By TODD RICHMOND
MADISON, Wis. (AP) — A Milwaukee judge lawfully closed a sexual assault trial to children after deciding they shouldn’t be exposed to graphic testimony, a state appeals court ruled Wednesday.
Ronald Carpenter’s case raises questions about when judges can restrict access to criminal trials and who they can keep out of court. Carpenter’s attorney, Paul Bonneson, maintains Carpenter was denied his right to a public trial and said he would ask the Supreme Court to take the case, saying the state needs a broader ruling because the issue will keep coming up in sensitive trials ranging from sexual assaults to homicides.
“It’s going to happen again,” Bonneson said. “There are other cases with other unpleasant facts, like murder cases, where the facts can be pretty gruesome. How do you handle that with minors present?”
Carpenter, now 39, was charged in November 2007 with kidnapping, false imprisonment and multiple counts of sexual assault. According to court documents, he picked up a 20-year-old woman who was eight months pregnant he found walking along on the streets of Milwaukee that October. He took her to his apartment, where he and two other men sexually assaulted her over the course of a day before he let her go.
A jury sentenced him to 59 years in prison after a four-day trial in 2008.
During a break in the victim’s testimony, Milwaukee County Circuit Judge Daniel Konkel posted a sign outside his courtroom barring minors from entering because a sexual assault trial was going on. He made the move after a school group entered the courtroom and the teacher decided they should leave after the prosecutor told them the case wasn’t appropriate for them, according to court documents.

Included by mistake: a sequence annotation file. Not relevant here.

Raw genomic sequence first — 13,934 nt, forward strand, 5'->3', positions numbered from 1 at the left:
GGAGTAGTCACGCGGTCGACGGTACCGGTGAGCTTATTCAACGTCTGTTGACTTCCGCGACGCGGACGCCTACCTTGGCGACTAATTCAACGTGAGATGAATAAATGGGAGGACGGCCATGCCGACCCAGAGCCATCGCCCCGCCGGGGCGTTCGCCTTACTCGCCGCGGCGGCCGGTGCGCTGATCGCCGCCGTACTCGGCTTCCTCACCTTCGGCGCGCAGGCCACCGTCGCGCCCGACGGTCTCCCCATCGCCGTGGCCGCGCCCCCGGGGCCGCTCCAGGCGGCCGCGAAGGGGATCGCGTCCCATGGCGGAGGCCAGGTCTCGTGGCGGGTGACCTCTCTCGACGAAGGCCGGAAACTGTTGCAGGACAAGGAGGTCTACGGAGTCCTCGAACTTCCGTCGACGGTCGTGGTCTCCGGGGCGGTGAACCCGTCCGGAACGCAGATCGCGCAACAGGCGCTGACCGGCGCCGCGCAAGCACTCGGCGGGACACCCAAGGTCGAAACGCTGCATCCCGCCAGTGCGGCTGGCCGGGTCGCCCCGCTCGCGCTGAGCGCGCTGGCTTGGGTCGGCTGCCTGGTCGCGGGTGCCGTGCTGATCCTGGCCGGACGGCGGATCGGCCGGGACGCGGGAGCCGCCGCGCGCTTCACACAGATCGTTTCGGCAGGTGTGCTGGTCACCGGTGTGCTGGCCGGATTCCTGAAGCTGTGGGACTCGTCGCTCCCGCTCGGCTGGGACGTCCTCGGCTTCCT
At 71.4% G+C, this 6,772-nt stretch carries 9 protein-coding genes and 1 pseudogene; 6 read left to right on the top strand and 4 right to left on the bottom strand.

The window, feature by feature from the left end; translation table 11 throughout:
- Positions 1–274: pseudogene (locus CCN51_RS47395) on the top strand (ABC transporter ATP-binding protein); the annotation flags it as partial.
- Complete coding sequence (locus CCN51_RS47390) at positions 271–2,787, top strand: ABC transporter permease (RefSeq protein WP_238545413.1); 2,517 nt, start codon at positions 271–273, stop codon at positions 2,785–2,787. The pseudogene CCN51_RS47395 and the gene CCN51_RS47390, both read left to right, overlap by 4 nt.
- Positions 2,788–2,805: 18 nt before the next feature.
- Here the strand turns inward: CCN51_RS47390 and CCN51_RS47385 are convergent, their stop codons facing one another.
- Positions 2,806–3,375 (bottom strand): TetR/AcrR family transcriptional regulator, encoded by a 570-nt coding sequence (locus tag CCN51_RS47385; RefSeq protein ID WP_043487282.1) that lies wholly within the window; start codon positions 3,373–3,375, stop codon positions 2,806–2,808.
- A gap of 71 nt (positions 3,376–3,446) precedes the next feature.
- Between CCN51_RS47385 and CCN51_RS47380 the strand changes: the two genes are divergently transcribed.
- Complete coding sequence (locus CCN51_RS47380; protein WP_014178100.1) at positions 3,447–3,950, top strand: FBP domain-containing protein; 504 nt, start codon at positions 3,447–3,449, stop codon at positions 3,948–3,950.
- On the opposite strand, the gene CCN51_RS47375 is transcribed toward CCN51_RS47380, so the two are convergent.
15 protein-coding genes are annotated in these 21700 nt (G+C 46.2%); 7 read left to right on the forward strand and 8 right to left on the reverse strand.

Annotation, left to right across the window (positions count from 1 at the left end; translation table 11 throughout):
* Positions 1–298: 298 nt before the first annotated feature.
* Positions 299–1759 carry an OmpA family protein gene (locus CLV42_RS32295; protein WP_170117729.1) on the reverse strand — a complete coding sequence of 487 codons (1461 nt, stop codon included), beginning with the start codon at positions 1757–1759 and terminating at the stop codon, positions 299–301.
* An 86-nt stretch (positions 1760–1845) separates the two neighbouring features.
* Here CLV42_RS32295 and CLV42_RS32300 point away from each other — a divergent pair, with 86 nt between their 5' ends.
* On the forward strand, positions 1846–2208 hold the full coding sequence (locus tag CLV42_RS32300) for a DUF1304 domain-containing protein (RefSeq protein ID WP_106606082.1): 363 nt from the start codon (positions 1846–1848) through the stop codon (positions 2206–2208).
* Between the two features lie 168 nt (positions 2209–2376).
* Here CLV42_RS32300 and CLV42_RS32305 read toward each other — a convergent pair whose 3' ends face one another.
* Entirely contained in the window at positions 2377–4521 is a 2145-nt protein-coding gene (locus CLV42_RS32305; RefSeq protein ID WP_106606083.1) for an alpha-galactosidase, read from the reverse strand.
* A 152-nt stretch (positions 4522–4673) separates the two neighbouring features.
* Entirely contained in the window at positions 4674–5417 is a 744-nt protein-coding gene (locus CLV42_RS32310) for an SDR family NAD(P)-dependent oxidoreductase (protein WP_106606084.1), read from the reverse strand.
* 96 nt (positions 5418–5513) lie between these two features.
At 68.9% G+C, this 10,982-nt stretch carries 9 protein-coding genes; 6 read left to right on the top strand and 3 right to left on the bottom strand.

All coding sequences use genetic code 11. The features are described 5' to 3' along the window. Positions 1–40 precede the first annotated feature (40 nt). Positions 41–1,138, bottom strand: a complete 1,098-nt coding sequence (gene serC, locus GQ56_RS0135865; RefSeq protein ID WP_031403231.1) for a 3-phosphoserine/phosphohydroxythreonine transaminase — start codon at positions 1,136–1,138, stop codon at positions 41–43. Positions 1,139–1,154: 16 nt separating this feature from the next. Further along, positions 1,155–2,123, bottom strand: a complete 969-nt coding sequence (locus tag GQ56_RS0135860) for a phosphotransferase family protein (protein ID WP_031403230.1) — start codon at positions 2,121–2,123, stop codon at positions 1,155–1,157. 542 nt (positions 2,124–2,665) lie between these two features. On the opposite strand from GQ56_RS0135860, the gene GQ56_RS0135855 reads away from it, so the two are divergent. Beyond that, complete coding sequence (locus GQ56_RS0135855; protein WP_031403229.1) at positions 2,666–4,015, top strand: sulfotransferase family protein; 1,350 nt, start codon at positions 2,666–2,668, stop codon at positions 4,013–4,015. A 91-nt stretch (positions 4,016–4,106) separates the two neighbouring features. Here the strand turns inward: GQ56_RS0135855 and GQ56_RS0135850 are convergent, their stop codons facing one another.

Criminal trials in Wisconsin are generally presumed to be open to the public, but the judge said he didn’t want to violate a state law that makes it illegal to expose children to harmful descriptions and narratives.
Carpenter objected, saying the judge needed to do more legal research and couldn’t simply order the courtroom closed to anyone under 18 simply because it was a sexual assault trial. The judge didn’t remove the sign, though.
Carpenter argued on appeal that the closure was broad and went on for three days, even though other witnesses gave testimony that wasn’t sexually explicit. He argued the law that protects children from harmful material is meant to cover private behavior, not trial testimony.
Graphic testimony is common in sexual assault trials as well as in homicide and robbery trials, he added.
“If the trial court’s ruling is upheld, therefore, the door is opened to not only excluding minors from most sexual assault trials but also trials in many other criminal cases,” Bonneson argued in a brief.
State attorneys countered the decision to exclude minors was reasonable and didn’t infringe on Carpenter’s rights. The proceeding remained open to the general public and he still received a fair trial.
The 1st District Court of Appeals agreed. The court said the closure was limited, the judge clearly indicated the public at large was not excluded.
“Unquestionably the need to protect children from hearing sexually explicit and sexually violent testimony is an overriding public interest,” the court’s opinion said. “That interest … would be obliterated if children were allowed to be present during the trial.”
A message left at the state Justice Department, which handles felony appeals for local prosecutors, wasn’t immediately returned.